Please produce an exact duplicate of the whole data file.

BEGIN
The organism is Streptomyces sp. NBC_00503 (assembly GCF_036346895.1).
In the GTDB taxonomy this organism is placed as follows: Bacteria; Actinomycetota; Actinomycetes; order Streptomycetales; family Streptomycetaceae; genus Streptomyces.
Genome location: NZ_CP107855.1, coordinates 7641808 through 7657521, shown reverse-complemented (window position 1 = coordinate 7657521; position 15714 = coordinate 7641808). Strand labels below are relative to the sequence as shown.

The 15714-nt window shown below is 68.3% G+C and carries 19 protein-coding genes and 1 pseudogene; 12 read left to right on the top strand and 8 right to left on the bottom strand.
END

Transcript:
The organism is Streptomyces sp. NBC_00503 (assembly GCF_036346895.1).
In the GTDB taxonomy this organism is placed as follows: Bacteria; Actinomycetota; Actinomycetes; order Streptomycetales; family Streptomycetaceae; genus Streptomyces.
Genome location: NZ_CP107855.1, coordinates 7641808 through 7657521, shown reverse-complemented (window position 1 = coordinate 7657521; position 15714 = coordinate 7641808). Strand labels below are relative to the sequence as shown.

The 15714-nt window shown below is 68.3% G+C and carries 19 protein-coding genes and 1 pseudogene; 12 read left to right on the top strand and 8 right to left on the bottom strand.